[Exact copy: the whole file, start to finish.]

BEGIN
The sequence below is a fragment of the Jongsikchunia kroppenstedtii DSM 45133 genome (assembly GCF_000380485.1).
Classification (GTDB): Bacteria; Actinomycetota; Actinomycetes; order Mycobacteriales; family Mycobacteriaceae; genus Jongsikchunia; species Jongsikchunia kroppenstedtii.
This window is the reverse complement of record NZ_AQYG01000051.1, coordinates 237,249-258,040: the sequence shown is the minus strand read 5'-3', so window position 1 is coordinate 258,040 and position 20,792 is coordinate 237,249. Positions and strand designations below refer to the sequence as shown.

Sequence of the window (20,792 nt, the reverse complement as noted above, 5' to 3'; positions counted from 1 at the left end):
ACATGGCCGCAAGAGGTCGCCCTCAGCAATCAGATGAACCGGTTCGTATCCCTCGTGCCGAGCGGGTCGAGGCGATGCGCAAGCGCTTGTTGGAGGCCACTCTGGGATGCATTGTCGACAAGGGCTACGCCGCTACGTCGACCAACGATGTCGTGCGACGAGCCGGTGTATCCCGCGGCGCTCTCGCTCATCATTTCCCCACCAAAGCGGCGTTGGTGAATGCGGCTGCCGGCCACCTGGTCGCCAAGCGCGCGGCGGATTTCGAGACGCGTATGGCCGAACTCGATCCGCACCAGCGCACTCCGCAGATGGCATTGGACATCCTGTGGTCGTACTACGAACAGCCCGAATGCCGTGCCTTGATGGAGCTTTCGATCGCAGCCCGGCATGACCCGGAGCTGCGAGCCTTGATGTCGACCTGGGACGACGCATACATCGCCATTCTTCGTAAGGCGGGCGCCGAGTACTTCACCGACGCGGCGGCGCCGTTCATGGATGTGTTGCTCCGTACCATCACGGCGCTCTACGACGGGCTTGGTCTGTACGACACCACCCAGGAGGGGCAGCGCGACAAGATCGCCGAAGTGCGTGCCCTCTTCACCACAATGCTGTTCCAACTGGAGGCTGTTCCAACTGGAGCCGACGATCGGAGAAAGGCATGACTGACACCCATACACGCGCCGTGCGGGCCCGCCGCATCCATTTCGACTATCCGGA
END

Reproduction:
The sequence below is a fragment of the Jongsikchunia kroppenstedtii DSM 45133 genome (assembly GCF_000380485.1).
Classification (GTDB): Bacteria; Actinomycetota; Actinomycetes; order Mycobacteriales; family Mycobacteriaceae; genus Jongsikchunia; species Jongsikchunia kroppenstedtii.
This window is the reverse complement of record NZ_AQYG01000051.1, coordinates 237,249-258,040: the sequence shown is the minus strand read 5'-3', so window position 1 is coordinate 258,040 and position 20,792 is coordinate 237,249. Positions and strand designations below refer to the sequence as shown.

Sequence of the window (20,792 nt, the reverse complement as noted above, 5' to 3'; positions counted from 1 at the left end):
ACATGGCCGCAAGAGGTCGCCCTCAGCAATCAGATGAACCGGTTCGTATCCCTCGTGCCGAGCGGGTCGAGGCGATGCGCAAGCGCTTGTTGGAGGCCACTCTGGGATGCATTGTCGACAAGGGCTACGCCGCTACGTCGACCAACGATGTCGTGCGACGAGCCGGTGTATCCCGCGGCGCTCTCGCTCATCATTTCCCCACCAAAGCGGCGTTGGTGAATGCGGCTGCCGGCCACCTGGTCGCCAAGCGCGCGGCGGATTTCGAGACGCGTATGGCCGAACTCGATCCGCACCAGCGCACTCCGCAGATGGCATTGGACATCCTGTGGTCGTACTACGAACAGCCCGAATGCCGTGCCTTGATGGAGCTTTCGATCGCAGCCCGGCATGACCCGGAGCTGCGAGCCTTGATGTCGACCTGGGACGACGCATACATCGCCATTCTTCGTAAGGCGGGCGCCGAGTACTTCACCGACGCGGCGGCGCCGTTCATGGATGTGTTGCTCCGTACCATCACGGCGCTCTACGACGGGCTTGGTCTGTACGACACCACCCAGGAGGGGCAGCGCGACAAGATCGCCGAAGTGCGTGCCCTCTTCACCACAATGCTGTTCCAACTGGAGGCTGTTCCAACTGGAGCCGACGATCGGAGAAAGGCATGACTGACACCCATACACGCGCCGTGCGGGCCCGCCGCATCCATTTCGACTATCCGGA